To date, the search king has used hardware partners Acer, Samsung, Lenovo and Hewlett-Packard to acquaint the world with a premise of the Chromebook as a very inexpensive, very Internet-reliant and cloud-focused laptop that’s rarely a user’s primary PC. But with the Pixel Google changed that definition.
While the Acer C7 Chromebook sells for $199 and the Samsung Chromebook for $249, the Pixel sells for $1,299 with WiFi-only connectivity and $1,449 with built-in Long Term Evolution (LTE) technology.
The Pixel has a 12.85-inch display and, as the rumors told us to expect, a touch-screen and a resolution of 2560 by 1700, giving it the most pixels ever put into a laptop.
The Pixel’s mesmerizing screen was part of Google’s plan, as it said, to make its cloud-focused laptop “disappear.” But it still paid plenty of attention to what’s left sitting on the desk.
“The body of the Pixel is made from an anodized aluminum alloy to create a smooth and durable surface; vents are hidden, screws are invisible and the stereo speakers are seamlessly tucked away beneath the backlit keyboard,” Google Vice President of Engineering Linus Upson wrote in a Feb. 21 blog post. “The touch-pad is made from etched glass, analyzed and honed using a laser microscope to ensure precise navigation.”
It also features an Intel Core i5 processor and a solid-state flash memory architecture for an Internet page-loading experience that’s “near-instant,” said Upson.
All of the expected Google applications, from Search to Google+ Hangouts are integrated. The system automatically updates from the cloud each week, so software is never outdated. Virus protection is built in, and the Pixel “requires almost zero set-up or maintenance.”
The LTE model connects to Verizon Wireless’ network—100MB per month is offered for two years. And since the Pixel is designed for “people who live in the cloud,” Google is offering 1 terabyte of Google Drive cloud storage for three years. For connecting during travel, 12 free GoGo Inflight Internet passes are also included (with no mentioned expiration date).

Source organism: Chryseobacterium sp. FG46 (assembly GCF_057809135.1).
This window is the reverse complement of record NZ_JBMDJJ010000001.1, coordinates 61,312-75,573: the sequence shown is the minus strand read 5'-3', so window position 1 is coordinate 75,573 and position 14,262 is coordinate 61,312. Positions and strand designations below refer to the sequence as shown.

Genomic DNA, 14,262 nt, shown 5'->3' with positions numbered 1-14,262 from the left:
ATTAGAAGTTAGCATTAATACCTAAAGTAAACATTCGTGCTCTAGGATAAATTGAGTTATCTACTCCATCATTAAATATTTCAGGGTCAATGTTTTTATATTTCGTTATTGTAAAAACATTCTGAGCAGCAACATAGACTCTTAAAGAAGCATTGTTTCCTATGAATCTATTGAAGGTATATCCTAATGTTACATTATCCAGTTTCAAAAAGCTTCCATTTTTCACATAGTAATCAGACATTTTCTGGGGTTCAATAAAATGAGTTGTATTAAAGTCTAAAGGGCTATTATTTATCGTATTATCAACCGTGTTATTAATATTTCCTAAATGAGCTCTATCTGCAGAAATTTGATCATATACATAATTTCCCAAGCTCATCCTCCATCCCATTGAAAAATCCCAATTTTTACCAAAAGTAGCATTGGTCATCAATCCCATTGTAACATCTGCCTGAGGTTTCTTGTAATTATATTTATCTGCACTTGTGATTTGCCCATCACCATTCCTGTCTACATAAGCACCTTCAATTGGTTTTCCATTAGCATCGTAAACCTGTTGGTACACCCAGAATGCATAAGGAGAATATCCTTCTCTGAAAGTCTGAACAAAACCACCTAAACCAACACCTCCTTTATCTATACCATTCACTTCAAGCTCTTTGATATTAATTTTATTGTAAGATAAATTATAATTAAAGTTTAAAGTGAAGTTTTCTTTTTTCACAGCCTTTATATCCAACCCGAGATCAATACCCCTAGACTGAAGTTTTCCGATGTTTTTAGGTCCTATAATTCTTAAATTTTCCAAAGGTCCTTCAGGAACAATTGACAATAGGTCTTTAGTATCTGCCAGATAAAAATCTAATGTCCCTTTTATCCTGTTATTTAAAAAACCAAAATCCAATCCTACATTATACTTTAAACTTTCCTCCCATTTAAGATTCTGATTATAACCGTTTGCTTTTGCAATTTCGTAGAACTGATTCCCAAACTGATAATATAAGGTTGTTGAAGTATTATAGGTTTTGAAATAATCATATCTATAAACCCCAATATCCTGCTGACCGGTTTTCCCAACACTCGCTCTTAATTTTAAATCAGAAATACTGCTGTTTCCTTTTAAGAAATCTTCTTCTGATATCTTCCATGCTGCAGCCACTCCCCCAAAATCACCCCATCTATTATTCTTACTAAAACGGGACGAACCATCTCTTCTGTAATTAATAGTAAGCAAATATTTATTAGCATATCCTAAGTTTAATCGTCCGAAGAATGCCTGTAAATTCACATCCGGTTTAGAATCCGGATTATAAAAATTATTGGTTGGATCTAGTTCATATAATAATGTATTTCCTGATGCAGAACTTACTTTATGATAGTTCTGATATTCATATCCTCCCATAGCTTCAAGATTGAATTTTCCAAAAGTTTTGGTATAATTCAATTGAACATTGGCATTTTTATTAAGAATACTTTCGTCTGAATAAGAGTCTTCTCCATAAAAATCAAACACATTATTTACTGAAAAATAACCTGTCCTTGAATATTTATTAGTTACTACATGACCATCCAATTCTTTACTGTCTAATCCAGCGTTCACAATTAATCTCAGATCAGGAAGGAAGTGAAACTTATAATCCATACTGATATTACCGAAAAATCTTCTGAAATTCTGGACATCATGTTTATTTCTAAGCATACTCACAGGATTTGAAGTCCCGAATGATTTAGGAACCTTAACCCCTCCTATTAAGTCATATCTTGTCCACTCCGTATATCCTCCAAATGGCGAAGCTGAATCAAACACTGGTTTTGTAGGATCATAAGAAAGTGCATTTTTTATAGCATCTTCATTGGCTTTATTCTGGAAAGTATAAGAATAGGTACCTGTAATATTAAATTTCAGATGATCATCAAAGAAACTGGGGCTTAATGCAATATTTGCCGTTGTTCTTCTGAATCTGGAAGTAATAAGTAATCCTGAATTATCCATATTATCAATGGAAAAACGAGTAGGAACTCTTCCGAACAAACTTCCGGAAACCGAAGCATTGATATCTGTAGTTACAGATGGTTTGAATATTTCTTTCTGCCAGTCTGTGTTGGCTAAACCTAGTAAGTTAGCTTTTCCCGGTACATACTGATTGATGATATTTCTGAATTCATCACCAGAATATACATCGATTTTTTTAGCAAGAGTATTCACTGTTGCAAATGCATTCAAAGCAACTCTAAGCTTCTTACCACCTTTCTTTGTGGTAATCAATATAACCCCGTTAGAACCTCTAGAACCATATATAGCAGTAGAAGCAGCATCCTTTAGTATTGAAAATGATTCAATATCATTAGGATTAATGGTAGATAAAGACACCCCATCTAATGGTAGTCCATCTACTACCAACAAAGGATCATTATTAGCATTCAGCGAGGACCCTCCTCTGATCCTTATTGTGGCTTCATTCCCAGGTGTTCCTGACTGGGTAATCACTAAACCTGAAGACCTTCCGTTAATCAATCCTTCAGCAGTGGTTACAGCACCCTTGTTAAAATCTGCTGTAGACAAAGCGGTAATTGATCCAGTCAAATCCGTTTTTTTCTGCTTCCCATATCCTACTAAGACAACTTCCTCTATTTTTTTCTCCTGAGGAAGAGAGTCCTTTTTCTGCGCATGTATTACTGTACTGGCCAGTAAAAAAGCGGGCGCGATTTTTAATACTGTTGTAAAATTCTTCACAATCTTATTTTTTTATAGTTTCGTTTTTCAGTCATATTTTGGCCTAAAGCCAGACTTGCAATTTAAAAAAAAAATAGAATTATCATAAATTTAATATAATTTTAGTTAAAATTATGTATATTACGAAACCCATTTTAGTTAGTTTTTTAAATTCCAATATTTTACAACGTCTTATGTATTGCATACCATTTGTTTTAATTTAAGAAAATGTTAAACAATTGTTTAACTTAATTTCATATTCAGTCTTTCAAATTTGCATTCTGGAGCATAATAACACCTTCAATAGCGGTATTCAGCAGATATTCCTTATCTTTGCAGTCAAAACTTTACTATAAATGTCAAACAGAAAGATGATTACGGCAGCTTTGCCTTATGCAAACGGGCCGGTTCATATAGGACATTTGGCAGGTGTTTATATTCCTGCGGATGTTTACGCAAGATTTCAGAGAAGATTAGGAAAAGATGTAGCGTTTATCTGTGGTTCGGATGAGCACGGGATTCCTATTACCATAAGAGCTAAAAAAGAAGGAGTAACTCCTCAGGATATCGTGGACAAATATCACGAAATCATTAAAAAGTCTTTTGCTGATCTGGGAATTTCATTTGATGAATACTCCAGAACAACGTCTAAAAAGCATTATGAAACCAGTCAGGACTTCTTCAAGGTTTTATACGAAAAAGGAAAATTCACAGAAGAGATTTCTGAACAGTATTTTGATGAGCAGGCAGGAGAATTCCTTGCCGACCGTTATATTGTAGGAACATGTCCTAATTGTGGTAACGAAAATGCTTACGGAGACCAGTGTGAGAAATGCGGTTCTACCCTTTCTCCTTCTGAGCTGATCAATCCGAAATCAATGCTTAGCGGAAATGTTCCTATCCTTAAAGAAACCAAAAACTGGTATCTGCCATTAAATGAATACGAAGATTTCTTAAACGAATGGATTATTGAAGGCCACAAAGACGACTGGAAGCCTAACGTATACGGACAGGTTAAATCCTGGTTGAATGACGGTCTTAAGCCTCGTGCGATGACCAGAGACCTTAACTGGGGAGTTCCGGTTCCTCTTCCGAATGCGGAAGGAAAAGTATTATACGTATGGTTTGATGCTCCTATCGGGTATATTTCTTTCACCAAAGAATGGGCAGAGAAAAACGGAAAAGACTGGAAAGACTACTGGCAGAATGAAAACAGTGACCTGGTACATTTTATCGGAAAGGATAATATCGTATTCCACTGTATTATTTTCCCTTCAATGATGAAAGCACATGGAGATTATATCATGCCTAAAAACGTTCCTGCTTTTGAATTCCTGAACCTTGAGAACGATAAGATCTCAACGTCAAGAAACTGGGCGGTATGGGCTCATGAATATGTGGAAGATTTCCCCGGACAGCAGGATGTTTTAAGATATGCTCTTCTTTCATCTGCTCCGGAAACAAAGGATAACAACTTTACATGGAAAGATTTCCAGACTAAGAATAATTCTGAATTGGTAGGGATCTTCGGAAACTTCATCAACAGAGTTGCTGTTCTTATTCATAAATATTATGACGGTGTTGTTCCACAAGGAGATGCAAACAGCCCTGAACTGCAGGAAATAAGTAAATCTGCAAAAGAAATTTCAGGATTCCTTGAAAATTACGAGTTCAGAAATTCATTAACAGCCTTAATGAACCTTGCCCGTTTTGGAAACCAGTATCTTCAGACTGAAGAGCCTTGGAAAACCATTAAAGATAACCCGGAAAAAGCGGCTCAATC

The Pixel weighs 3.35 pounds, measures 11.7 by 8.8 by 0.64 inches, has two USB 2.0 ports, a mini display port and an SD/MMC card reader. It also has an Energy Star stamp of approval and five hours of battery life.
“For the price of a Chromebook Pixel, I could buy a Nexus 4, 7 & 10, plus an Acer Chromebook,” Tweeted Technology Business Research analyst Ken Hyers.
In a later Tweet, Hyers added that he’d been wondering whether to buy a Chromebook, but that the Pixel is $800 or $900 more than he was expecting.
“Nice, but ouch!” wrote Hyers.
Gartner analyst Michael Gartenberg agreed that the Pixel isn’t for everyone.
“It’s Google’s articulation of their vision of personal computing in a personal cloud world,” he told eWEEK.
“While the low-end $249 devices reflected the limited functionality of the experience, Google’s asking for a leap of faith here from consumers. A MacBook Air is cheaper; a MacBook Pro with a Retina display costs only a little more. Both run Chrome very well and do a whole lot more,” Gartenberg continued. “This is not a mass-market device.”
The WiFi version of the Pixel is now available in the Google Play store, for consumers in the United States and the U.K., and will begin shipping in three to five days. In a few days, it will also be available at Best Buy in the United States and Currys in the U.K. The LTE version will begin shipping in the United States in April.
“It’s one of the most exciting times in the history of personal computing,” wrote Upson. “We hope you enjoy what’s next.”